to deal with the satisfaction of our gluttony, we took a stroll down the harbour and through the Brooklyn Bridge Park, which, despite still being under construction, was a lovely urban parks, and the reason that "there are parts of Brooklyn that I don't absolutely despise," admitted I., who is a former Orthodox Jew born and bred in New York. Still I found the ominous Watchtower owned by the Jehovah's Witnesses to be unsettling, these giant silent buildings that loomed over the park and the Brooklyn Bridge, with many strange windows that you could not see into or ever see souls looking out of. Instead the only form of communication emitted at all was a giant billboard that read READ THE WATCHTOWER, as though it was a subway advertisement for a new bestseller book rather than a religious text. I kept feeling like someone was watching us.
By the time we were ready to leave, we found there was still enough time to sightsee a bit more, so we took the subway back to Manhattan, where I wanted to see Ground Zero. The last time I had been in this spot, the World Trade Center towers had still been standing, and my family had gone in and looked through the telescopes at the Statue of Liberty, wondering why the statue was carrying an ice cream. Now it was a giant hole in the ground surrounded by busy construction workers working hard to turn it into something that wasn't a hole in the ground. I've always wanted to ask my friends who live in New York what it was like to be there the day the world changed, but I've never done it because I feel like it's rude, the way you would never ask someone what it was like to lose their child to disease or some other private sorrow. Except this was a sorrow shared by an entire city, country. I stopped by the Memorial Site Preview center because I wanted to see what the grounds were going to look like, but instead found myself being drawn into the stories of that fateful day, matching where I was that day (in homeroom class at high school, with Sherman bursting in with the incredible news, his parents working in the city). I had to be pulled away.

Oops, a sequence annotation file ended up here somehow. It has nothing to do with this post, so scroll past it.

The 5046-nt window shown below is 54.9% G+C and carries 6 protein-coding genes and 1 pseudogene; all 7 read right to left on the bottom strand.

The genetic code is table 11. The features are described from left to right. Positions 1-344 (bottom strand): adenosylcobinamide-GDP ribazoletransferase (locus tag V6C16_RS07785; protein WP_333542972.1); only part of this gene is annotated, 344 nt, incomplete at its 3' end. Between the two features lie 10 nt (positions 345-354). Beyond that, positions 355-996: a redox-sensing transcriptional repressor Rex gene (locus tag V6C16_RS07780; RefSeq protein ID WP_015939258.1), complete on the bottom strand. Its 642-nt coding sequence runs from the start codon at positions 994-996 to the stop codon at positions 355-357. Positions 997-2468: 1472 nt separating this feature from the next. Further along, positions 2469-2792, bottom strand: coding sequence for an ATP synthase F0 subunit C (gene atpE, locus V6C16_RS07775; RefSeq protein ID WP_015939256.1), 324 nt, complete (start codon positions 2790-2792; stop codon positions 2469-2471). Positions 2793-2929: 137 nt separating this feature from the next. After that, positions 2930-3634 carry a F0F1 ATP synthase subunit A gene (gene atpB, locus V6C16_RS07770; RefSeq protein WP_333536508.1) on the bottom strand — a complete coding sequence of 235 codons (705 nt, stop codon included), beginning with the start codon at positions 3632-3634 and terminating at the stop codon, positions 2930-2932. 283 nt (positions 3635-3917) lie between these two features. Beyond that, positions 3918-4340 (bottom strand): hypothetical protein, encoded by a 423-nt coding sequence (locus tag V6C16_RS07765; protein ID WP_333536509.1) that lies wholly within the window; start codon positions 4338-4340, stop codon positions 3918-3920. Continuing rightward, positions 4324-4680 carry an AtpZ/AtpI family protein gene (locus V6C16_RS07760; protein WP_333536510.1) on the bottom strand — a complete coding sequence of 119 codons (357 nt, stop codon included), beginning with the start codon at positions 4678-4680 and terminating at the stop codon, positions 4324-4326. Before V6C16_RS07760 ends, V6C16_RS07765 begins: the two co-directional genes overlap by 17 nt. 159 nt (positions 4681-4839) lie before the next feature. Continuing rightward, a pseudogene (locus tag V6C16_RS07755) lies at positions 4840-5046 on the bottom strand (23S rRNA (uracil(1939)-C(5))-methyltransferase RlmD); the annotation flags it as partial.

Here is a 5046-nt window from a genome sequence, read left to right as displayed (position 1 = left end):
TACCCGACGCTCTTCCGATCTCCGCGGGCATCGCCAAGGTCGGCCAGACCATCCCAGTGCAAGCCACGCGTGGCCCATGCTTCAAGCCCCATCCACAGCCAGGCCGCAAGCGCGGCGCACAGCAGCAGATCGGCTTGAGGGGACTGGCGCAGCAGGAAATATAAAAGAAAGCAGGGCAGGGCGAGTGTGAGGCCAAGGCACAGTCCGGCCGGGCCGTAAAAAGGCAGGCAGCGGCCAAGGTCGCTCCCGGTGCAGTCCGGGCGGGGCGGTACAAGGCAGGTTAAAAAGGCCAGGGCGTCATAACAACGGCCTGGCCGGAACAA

We walked through the cemetery at St. Paul's Chapel, which was right across the street from Ground Zero. I'm not usually big on churches but I thought this one was particularly beautiful and dignified, and old for a North American church. We also walked down Broadway till we hit Wall Street, the financial heartbeat of the world. Wall Street was the ontological antithesis of hipster-happy Brooklyn. K told me that at night it's completely deserted because there's nothing to do here. Not unlike, I guess, Bay Street in Toronto, Sparks Street in Ottawa, or the financial districts of other cities. All these impressively stern buildings with those giant white columns that I now associate more with America than the Romans. People in suits walking right by panhandlers. I thought Wall Street would smell like money but strangely enough I found it smelled like street hot dogs. Which if you think about it, is just as American.